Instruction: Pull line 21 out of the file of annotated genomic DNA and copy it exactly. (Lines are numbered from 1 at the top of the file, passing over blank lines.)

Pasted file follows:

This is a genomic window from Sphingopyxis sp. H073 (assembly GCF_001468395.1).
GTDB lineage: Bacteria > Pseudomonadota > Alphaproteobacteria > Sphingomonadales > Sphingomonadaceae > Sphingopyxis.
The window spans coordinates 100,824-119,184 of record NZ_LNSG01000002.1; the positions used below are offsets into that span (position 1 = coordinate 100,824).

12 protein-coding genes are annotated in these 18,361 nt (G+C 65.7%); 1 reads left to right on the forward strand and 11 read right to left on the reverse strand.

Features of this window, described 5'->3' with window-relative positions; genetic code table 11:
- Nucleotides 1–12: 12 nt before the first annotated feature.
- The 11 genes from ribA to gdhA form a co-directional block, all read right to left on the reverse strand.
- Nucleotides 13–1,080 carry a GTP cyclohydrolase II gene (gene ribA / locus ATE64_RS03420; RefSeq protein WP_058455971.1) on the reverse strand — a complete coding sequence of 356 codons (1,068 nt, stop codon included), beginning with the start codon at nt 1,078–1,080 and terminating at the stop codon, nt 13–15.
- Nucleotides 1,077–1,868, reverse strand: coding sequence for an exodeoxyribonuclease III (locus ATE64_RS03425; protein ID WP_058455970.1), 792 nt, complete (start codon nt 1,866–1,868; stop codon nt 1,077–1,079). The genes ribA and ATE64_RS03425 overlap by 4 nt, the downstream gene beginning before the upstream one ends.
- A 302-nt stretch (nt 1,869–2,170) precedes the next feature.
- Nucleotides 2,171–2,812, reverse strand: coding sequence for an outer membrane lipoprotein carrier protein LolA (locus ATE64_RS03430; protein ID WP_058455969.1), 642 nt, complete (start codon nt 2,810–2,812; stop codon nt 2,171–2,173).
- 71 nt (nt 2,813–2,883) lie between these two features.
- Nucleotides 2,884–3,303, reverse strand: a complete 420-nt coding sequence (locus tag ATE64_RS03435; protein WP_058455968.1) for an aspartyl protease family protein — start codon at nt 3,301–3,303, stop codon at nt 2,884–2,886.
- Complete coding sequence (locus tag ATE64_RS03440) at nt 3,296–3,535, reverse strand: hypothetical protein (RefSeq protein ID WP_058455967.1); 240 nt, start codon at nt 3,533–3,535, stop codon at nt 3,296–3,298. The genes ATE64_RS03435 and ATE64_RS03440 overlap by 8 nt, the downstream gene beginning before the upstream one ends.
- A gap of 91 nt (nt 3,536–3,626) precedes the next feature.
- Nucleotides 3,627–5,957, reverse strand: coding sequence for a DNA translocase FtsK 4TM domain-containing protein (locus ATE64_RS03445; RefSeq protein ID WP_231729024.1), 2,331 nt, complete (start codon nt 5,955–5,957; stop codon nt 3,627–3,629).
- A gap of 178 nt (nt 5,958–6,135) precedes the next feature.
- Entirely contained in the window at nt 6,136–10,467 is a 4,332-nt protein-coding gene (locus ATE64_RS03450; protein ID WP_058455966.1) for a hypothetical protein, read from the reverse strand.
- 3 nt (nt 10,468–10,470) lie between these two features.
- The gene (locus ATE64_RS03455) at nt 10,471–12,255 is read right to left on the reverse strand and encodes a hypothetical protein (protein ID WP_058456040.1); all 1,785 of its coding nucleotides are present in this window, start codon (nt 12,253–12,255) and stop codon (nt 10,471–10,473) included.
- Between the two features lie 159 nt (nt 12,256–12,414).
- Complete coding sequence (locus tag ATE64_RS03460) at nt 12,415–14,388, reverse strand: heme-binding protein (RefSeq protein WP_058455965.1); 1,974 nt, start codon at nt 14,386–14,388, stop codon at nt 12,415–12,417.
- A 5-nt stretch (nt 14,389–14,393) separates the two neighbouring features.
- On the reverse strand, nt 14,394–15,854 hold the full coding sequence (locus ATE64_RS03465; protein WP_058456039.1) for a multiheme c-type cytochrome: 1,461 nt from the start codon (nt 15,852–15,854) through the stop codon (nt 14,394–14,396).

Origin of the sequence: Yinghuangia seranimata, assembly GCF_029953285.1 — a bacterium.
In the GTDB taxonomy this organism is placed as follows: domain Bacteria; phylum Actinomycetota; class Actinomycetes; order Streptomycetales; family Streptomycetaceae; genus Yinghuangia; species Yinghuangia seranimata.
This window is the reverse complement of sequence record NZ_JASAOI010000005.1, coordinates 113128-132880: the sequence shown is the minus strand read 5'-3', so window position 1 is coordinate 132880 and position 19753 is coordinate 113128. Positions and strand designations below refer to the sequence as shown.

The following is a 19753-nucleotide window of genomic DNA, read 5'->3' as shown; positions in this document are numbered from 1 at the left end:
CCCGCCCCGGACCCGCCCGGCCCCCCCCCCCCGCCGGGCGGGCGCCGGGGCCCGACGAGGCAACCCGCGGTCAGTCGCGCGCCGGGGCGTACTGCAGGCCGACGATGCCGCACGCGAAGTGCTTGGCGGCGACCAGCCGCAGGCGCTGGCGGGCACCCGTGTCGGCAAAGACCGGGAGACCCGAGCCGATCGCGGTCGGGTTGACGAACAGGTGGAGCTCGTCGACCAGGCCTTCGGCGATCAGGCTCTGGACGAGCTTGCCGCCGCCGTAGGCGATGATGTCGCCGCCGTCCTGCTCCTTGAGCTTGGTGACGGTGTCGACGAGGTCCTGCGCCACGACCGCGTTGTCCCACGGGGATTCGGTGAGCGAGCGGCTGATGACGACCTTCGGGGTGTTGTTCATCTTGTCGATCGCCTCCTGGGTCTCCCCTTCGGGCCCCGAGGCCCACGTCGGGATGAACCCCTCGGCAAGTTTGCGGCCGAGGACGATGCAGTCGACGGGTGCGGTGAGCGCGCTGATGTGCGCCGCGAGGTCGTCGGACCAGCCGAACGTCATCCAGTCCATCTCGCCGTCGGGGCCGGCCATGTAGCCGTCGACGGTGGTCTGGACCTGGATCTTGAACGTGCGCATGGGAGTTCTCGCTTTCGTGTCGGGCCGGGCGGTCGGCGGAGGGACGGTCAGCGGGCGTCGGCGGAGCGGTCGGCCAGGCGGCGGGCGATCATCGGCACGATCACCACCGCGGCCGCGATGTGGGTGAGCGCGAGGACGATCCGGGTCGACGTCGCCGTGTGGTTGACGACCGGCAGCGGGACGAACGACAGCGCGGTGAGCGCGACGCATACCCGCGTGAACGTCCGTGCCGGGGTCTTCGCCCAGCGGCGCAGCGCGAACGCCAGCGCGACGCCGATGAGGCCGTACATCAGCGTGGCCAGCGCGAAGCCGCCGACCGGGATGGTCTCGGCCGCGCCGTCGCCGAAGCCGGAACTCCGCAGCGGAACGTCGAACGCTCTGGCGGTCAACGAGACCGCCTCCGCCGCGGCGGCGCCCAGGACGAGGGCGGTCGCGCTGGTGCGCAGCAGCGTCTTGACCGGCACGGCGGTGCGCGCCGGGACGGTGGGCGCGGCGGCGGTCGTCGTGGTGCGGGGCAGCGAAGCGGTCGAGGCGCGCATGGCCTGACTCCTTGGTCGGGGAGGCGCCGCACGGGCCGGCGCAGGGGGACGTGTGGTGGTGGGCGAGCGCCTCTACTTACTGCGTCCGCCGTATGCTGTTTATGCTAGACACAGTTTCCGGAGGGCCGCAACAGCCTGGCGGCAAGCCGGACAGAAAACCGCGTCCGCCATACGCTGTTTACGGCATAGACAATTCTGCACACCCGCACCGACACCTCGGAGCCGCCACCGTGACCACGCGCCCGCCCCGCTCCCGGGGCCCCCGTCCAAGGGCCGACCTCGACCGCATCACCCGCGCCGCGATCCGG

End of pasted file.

- Between the two features lie 159 nt (nt 12,256–12,414).